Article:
Russia, China veto UN resolution on Syria
Russia and China on Saturday vetoed a UN Security Council resolution calling for Syrian President Bashar Assad. The other 13 members of the council, including the US, Britain, and France, voted in favor of the resolution aimed at stopping the ongoing violence in Syria.
United Nations — Russia and China on Saturday vetoed a Security Council resolution backing an Arab League peace plan that calls for Syrian President Bashar Assad to step down amid escalating violence.
The rare double-veto was issued following days of negotiations aimed at overcoming Russian opposition to the draft resolution. Several European envoys said before the session that they felt compelled to call for the vote despite Russia's attempts to seek a delay because of the escalating violent crackdown by Assad's regime.
The urgency was heightened by an assault by Syrian forces firing mortars and artillerey on the city of Homs. Activists said more than 200 people were killed in what they called one of the bloodiest episodes of the uprising against Assad. The U.N. says more than 5,400 people have been killed over almost 11 months in a government crackdown on civilian protests.
"It is a sad day for this council, a sad day for Syrians and a sad day for all friends of democracy," French Ambassador Gerard Araud said after the resolution was vetoed.
U.S. Ambassador Susan Rice said her country was "disgusted" by the vote.
Araud said Russia and China had "made themselves complict in a policy of repression carried out by the Assad regime."
Syria has been a key Russian ally since Soviet times and Moscow has opposed any U.N. call that could be interpreted as advocating military intervention or regime change. Russia and China also used their veto powers as permanent council members in October to block a previous Western attempt to condemn the violence in Syria.
"Today the Security Council has failed to live up to its responsiblty," German Ambassador Peter Wittig said. "The people in Syria have been let down again."
Earlier Saturday, Russian Foreign Minister Sergey Lavrov said at a security conference in Munich, Germany, that Moscow still two problems of "crucial importance" with the draft council resolution on the violence in Syria.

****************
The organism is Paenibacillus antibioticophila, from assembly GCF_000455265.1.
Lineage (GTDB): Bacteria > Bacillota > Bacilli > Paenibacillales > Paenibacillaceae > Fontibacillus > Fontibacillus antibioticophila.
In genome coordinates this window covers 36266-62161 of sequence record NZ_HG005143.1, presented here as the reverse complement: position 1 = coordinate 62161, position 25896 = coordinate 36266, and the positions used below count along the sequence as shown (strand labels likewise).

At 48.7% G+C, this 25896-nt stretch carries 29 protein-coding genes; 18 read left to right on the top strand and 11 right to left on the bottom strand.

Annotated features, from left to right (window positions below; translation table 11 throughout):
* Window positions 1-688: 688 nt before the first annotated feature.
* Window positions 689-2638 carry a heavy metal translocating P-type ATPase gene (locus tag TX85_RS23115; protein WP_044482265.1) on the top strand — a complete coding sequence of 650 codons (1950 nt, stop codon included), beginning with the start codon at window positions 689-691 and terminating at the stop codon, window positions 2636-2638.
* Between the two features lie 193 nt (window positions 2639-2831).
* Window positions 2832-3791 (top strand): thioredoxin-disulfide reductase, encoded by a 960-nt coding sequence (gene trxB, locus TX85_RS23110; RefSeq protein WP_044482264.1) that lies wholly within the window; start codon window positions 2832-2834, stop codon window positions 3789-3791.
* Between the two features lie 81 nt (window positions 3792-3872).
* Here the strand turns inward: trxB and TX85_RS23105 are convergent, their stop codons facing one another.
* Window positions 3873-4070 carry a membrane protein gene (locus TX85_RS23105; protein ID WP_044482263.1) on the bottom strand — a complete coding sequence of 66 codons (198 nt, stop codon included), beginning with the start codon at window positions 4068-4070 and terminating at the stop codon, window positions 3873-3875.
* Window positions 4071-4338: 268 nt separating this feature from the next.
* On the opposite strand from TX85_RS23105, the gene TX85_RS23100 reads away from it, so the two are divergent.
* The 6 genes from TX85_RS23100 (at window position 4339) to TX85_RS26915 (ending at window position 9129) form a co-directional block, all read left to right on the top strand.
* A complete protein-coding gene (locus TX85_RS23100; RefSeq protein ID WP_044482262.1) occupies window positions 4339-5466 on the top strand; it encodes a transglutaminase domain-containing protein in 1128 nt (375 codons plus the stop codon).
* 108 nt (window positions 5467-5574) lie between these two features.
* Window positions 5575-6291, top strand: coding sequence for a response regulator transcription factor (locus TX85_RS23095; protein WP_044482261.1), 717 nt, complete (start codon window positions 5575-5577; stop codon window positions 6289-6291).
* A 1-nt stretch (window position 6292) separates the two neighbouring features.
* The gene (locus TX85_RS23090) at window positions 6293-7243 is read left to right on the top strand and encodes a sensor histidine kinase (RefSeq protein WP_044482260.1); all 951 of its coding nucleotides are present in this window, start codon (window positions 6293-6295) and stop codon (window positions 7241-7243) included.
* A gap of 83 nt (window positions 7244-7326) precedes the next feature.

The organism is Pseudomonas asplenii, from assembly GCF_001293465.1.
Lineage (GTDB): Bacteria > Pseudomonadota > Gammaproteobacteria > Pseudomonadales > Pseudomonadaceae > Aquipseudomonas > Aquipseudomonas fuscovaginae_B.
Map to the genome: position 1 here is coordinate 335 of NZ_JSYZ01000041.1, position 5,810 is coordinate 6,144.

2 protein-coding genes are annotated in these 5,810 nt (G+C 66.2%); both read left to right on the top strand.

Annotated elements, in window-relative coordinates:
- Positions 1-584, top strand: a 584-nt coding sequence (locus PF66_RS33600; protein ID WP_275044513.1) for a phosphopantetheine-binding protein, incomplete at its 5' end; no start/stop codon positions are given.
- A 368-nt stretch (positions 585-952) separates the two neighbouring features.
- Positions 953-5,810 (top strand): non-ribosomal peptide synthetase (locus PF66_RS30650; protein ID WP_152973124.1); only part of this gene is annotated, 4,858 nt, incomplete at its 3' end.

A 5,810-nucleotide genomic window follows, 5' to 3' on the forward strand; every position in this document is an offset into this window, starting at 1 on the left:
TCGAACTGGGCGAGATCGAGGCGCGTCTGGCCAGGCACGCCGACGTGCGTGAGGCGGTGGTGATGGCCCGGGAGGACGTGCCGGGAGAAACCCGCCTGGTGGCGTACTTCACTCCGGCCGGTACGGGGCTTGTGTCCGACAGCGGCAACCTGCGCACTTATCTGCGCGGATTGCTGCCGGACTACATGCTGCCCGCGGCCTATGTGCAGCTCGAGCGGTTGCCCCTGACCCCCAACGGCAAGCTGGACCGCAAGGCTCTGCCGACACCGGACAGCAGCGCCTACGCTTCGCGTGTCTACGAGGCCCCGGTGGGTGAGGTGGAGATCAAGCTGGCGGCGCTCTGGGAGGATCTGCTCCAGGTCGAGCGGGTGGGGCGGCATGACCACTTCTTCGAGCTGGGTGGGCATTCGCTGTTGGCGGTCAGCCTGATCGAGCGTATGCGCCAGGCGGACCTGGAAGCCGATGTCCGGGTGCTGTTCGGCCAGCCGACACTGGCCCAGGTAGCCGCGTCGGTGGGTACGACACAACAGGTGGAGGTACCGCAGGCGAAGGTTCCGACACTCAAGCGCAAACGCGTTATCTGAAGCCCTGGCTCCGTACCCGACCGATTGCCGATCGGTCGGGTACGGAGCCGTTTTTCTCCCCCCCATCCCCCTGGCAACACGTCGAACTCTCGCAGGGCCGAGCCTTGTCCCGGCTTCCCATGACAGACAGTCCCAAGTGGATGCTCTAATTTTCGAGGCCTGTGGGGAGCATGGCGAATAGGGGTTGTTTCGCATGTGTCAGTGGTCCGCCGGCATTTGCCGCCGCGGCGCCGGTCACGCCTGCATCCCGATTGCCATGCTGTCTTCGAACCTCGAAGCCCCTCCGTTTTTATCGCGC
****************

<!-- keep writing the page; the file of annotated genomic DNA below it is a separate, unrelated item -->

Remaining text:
Lavrov said the resolution makes too few demands of anti-government armed groups, and that Moscow remains concerned that it could prejudge the outcome of a national dialogue among political forces in Syria.
Before the vote, President Barack Obama urged the council to take a stand against Assad's regime and back the resolution.
"The international community must work to protect the Syrian people from this abhorrent brutality," Obama said in a statement issued by the White House.
In a blistering statement, Obama said Assad had displayed "disdain for human life and dignity" following the weekend attacks in Homs.
"The Syrian regime's policy of maintaining power by terrorizing its people only indicates its inherent weakness and inevitable collapse," Obama said. "Assad has no right to lead Syria, and has lost all legitimacy with his people and the international community."
To the Syrian people, Obama pledged U.S. support and vowed to work with them to build a better future in their country.
Secretary of State Hillary Rodham Clinton met Saturday with Lavrov on the sidelines of the security conference to stress that the United States strongly believes the council should vote on the resolution Saturday, a senior State Department official said.
The official, speaking on condition of anonymity because of the sensitivity of the matter, said they had a "very vigorous discussion."
In an interview broadcast earlier Saturday on Russian state television, Lavrov had warned that Moscow would use its veto power if several amendments it had submitted were not included in the European-Arab draft of the resolution.
"The scandal is not to act. The scandal would be to fail to act," Wittig, the German ambassador, said before Saturday's session.
Russian news agencies quoted Lavrov upon his return to Moscow later Saturday as saying that the amendments were not "excessive" and that consensus on the resolution remained possible "if our colleagues show a constructive approach."
But U.S. Ambassador Rice told reporters as she headed into the council session that Russia's proposed amendments were "unacceptable."
Foreign Minister Alain Juppe of France, a firm backer of U.N. action and also a permanent Security Council member, said the latest outbreak of violence in Syria "underlines the urgency that the U.N. Security Council must break its silence to denounce the authors of this crime."
"The international community must recognize and support the right of the Syrian people to freedom, to security and to the choice of its political future," Juppe said. "Those who block the adoption of such a resolution are taking a grave historical responsibility."